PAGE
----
The creature my mother had been once was hiding in a supermarket magazine photograph, as though she were a stylish shoe; the animal my father had fancied as himself, was howling at the moon like the wolf in that famous ad campaign that taught us how to act wild and stylish at once, like a new kind of gesture. We had lost all the creatures that weren’t of our ilk, like we’d lost certain aunts and uncles to their snapshots. And then we started losing those animals inside us, as our sleep started dreaming in languages of follicle and cuticle, fingernail and ear wax, sand and snot. Until something moved around inside again, wilder than we’d ever been and almost as vivid as the world, and it hurt like language must have done once, or maybe even love.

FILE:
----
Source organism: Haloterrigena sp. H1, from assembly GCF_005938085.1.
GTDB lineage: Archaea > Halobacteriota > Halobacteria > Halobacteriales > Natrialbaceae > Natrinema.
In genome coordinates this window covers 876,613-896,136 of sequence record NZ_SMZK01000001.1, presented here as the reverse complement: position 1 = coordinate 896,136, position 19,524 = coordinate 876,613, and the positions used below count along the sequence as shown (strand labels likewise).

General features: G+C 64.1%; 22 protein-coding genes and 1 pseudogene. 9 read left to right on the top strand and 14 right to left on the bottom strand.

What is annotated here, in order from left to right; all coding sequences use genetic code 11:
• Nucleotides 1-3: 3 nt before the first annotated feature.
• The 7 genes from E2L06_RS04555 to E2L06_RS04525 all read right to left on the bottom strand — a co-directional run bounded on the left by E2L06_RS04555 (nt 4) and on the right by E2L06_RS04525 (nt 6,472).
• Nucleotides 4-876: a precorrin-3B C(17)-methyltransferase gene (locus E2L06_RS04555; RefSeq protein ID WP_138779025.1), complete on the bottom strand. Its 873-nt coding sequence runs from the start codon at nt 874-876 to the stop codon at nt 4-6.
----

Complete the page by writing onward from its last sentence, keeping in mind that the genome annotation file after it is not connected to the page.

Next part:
Michael Hettich’s most recent book of poetry, Systems of Vanishing, won the 2013 Tampa Review Prize in Poetry and was published in April 2014. Other books include The Animals Beyond Us (2011) and Like Happiness (2010). His work has appeared in such journals as Orion, Poetry East, Ploughshares, Alaska Quarterly Review, The Sun, and The Notre Dame Review. He teaches English and creative writing at Miami Dade College and lives in Miami, where he is active in collaborations between writers and artists. His website is michaelhettich.com.
Photo of International Wildlife Museum diorama with grizzlies by Simmons B. Buntin.